Signposts: A Conversation with Jen Wilkin
Russell Moore - Signposts
Published on 03/24/2017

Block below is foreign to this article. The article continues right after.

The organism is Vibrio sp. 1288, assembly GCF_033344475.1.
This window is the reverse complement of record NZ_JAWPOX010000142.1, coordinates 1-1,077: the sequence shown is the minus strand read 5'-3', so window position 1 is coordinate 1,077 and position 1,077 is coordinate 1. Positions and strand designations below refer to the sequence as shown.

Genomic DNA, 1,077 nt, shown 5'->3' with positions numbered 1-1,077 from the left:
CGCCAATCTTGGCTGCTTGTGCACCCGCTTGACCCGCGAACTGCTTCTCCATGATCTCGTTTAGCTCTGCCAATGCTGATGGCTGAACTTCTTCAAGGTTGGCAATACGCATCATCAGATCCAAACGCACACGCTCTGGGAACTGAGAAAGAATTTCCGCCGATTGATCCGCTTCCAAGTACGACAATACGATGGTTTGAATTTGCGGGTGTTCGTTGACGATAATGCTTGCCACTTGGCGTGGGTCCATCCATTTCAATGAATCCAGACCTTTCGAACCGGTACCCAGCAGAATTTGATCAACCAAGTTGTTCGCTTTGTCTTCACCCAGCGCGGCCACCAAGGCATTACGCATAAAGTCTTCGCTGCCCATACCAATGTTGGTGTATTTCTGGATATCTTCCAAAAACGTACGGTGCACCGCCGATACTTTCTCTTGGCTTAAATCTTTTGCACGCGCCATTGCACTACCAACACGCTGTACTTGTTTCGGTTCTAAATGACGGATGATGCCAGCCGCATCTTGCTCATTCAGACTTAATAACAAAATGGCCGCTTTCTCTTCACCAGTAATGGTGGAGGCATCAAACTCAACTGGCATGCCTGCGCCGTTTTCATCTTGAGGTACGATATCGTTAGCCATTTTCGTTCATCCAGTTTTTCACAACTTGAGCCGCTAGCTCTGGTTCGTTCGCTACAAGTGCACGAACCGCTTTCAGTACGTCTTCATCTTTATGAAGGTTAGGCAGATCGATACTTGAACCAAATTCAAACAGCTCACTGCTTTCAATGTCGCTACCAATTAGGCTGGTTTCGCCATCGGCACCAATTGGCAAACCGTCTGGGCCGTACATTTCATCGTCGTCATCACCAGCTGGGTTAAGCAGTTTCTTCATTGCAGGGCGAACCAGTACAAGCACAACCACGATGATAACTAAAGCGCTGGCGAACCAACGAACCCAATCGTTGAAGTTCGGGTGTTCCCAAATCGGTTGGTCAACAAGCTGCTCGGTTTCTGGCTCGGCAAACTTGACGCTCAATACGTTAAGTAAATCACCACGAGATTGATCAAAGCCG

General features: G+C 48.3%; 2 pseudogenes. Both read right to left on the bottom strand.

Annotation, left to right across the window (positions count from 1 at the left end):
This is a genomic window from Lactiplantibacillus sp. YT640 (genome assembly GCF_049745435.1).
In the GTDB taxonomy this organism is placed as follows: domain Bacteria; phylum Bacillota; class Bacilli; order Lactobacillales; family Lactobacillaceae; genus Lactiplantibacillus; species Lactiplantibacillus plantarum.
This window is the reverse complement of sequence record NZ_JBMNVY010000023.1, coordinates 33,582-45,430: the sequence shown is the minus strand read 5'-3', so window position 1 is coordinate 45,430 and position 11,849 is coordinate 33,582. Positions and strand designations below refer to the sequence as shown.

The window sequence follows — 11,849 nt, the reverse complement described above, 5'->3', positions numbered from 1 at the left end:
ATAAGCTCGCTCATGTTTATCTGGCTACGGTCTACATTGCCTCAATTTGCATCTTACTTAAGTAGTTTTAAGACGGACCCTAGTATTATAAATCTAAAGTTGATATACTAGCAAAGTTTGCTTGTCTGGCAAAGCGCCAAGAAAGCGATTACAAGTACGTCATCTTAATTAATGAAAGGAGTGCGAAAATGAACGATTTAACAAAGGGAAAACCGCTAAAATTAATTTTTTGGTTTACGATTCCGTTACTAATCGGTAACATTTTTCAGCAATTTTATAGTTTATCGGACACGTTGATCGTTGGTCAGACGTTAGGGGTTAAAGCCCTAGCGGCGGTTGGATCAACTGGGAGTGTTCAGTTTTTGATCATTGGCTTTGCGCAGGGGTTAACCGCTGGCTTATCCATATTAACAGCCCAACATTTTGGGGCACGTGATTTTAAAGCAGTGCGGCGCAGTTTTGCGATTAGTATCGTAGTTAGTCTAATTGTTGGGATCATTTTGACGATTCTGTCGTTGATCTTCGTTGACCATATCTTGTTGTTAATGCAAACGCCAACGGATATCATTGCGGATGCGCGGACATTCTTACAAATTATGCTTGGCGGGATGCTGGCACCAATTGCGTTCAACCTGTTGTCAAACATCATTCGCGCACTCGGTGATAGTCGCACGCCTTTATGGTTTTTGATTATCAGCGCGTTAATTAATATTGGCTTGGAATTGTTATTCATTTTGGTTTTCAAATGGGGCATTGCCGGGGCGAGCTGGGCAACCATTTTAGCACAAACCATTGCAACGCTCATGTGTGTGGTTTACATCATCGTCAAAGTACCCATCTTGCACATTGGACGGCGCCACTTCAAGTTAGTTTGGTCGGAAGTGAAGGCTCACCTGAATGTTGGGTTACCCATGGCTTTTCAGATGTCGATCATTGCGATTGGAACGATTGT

In this episode of Signposts I talk with author and speaker Jen Wilkin about the local church, men and women in ministry, and how to build a strong culture of teaching for women in the church. Listen below, and subscribe to Signposts to get new episodes when they publish.__________________Below is an edited transcript of the audioRUSSELL MOORE: I have with me today nationally known author and teacher Jen Wilkin. She's the author of several books, including Women of the Word, None Like Him: 10 Ways God's Different Than Us and Why That's a Good Thing, and a book about the Sermon on the Mount. Everything I read by Jen Wilkin not only equips me better but provokes me to think and to pray. She has a column in Christianity Today and I commend the stuff she does to you, and if you're not familiar with it, find it and you will benefit from it. Jen, thanks for being here today.JEN WILKIN: Thanks for having me on!RM: You know sometimes I feel guilty because I feel I'm the only one in ministry who hasn't used the phrase "I really married up." And I haven't used the phrase, not because it's not true, but because it's always felt to me kind of condescending. I've never heard a woman say this about her husband, but have heard husbands say this about their wives. I can think of all kinds of times where there's been a panel at a conference, with one woman and a group of men, and somebody will make a comment about "the rose among the thorns." Do you think that it's the case that often in our churches there are some subtly condescending ways of talking about women?JW: I think it's well-intentioned. When I hear something like that, I never think that person woke up that morning and said, "How can I keep the woman down?" I do think that we can sometimes speak in ways that intend to honor but end up sounding like overcompensating, but I do always assume it's well intended.RM: You know, it seems to me in many ways that women, in conservative evangelical churches, don't seem to be as mobilized as in previous times in church history. When we think about, even when women didn't have as high a place in society as they do now, we had women who were leading mission movements and all sorts of things. But it seems at least in my corner of the world that we don't have as much of that anymore. If that's the case, how can we correct it?JW: Well I'm in your corner of the world so I would say that's an accurate statement. Probably what's driving that is that often in the church, in the last 20 years, we've adopted a sort of backlash position when it comes to talking about women. We've developed a sort of fear of anything that sounds or looks vaguely like feminism, and become extremely cautious about roles we've put women in and developed some narrow definitions of leadership and who can and should lead. So I think we're dealing with fallout from that, and in some cases men outside the church have been more open handed toward women in leadership than those inside the church. What I'm hoping to see, and what I see happening in many places is that we'd recapture a vision for men and women partnering in ministry together. The language that the New Testament applies to the church is familial language; the church, like a family, has brothers and sisters, mothers and fathers. I would love for the church to begin to look more like a family that has both parents in the home, functioning in roles of leadership and nurturing.RM: One thing I've been convinced of, all my ministry but increasingly so, is that whenever there's a truth that God gives us, there are least two errors that we deviate toward, on either side of that truth. I think that you're right that when it comes to biblical ideals and pictures of manhood and womanhood, on the one hand, you have the sort of feminism that erases those good, creational differences. But on the other hand, we can have a hyper complementarianism.